News Release

First ever 'pioneer' factor found in plants enables cells to change their fate

To start the process of unpacking tightly bundled genetic material, plants depend on the LEAFY pioneer protein, according to work led by biologist Doris Wagner

Peer-Reviewed Publication

University of Pennsylvania

'Pioneer' factors allow plants to grow flowers

image: Using an experimental technique whereby flowers can be coaxed to form from plant roots, biologists led by the University of Pennsylvania's Doris Wagner uncovered a protein that enables for the initial loosening of chromatin that can allow new proteins to be made and plants to take on different forms. view more 

Credit: University of Pennsylvania

Cells don't express all the genes they contain all the time. The portion of our genome that encodes eye color, for example, doesn't need to be turned on in liver cells. In plants, genes encoding the structure of a flower can be turned off in cells that will form a leaf.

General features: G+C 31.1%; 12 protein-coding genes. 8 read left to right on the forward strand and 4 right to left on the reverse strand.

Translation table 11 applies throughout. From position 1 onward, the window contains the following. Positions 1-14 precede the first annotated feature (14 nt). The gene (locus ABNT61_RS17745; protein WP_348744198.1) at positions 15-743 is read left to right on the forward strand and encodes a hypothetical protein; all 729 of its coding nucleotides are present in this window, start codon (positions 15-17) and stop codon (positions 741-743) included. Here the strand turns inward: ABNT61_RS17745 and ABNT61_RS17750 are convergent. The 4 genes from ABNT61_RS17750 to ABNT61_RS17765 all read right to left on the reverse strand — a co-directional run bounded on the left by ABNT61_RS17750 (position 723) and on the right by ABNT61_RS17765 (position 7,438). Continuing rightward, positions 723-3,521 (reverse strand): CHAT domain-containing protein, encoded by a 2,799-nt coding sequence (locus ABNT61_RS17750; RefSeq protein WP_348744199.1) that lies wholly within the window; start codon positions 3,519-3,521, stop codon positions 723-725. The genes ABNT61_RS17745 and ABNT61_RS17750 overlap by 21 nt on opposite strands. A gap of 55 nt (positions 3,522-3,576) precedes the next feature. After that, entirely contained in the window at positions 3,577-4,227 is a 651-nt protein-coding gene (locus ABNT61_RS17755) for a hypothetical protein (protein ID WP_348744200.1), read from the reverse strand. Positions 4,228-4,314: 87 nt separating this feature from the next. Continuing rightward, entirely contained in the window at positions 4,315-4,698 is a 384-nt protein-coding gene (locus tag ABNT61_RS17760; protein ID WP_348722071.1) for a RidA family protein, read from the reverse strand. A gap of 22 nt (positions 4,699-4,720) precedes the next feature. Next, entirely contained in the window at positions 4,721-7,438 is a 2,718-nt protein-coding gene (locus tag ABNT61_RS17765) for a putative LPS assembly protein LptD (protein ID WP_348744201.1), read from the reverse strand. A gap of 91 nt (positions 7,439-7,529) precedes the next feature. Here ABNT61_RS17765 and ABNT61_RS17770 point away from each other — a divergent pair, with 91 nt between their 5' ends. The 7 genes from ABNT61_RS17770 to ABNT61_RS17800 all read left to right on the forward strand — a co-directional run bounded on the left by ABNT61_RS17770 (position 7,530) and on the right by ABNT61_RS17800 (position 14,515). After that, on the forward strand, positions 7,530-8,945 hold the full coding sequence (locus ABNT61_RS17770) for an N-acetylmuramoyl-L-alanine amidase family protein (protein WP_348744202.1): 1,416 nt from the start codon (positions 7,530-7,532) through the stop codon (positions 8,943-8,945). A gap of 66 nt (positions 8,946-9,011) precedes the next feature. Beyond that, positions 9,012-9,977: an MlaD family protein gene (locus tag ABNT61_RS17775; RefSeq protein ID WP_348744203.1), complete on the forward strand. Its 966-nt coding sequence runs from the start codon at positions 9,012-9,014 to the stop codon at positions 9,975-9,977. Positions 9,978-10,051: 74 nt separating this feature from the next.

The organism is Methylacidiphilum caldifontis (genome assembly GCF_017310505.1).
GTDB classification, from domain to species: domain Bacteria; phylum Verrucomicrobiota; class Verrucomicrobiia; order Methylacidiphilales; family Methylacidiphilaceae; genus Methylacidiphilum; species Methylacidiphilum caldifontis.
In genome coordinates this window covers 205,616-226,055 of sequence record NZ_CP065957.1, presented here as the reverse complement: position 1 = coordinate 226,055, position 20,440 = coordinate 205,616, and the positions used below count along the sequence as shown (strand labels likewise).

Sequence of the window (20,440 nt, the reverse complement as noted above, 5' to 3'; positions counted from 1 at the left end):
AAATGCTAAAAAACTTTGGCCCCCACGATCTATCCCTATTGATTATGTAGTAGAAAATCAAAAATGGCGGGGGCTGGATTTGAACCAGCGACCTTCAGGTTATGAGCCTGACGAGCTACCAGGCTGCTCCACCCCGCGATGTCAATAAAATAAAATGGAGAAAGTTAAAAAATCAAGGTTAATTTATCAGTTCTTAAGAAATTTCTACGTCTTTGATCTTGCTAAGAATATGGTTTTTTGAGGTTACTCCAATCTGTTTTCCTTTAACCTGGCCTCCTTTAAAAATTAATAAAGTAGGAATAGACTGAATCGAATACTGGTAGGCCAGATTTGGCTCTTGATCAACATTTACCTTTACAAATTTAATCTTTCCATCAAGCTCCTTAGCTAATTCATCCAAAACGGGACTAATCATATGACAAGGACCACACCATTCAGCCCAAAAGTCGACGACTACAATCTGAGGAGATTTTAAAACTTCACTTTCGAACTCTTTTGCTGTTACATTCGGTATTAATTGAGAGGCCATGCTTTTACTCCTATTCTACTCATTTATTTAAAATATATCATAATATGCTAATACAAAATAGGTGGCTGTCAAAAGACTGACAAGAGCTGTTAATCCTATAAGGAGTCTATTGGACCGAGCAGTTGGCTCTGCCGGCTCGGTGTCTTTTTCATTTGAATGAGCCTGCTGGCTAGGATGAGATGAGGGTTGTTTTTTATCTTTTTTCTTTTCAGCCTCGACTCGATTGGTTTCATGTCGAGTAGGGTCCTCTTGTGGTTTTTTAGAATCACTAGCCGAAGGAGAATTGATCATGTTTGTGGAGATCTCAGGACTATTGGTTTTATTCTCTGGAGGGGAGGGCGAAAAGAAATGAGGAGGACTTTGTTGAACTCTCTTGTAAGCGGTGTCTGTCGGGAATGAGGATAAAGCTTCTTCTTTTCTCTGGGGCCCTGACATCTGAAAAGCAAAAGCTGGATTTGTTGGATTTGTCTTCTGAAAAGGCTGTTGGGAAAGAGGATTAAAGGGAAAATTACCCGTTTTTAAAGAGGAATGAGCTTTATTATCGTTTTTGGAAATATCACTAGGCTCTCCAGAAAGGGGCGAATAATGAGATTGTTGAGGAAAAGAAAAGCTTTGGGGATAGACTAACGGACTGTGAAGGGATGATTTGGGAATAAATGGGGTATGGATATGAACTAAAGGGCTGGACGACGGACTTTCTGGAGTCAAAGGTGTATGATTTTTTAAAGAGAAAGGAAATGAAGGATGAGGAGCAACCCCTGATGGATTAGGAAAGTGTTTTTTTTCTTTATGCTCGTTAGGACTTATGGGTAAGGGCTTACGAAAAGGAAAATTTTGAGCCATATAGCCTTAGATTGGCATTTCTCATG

These unneeded genes are kept from becoming active by being stowed in dense chromatin, a tightly packed bundle of genetic material laced with proteins.

In a new study in the journal Nature Communications, biologists from the University of Pennsylvania identify a protein that enables plant cells to reach these otherwise inaccessible genes in order to switch between different identities. Called a "pioneer transcription factor," the LEAFY protein gets a foothold in particular portions of the chromatin bundle, loosening the structure and recruiting other proteins that eventually allow genes to first be transcribed into RNA and then translated into proteins.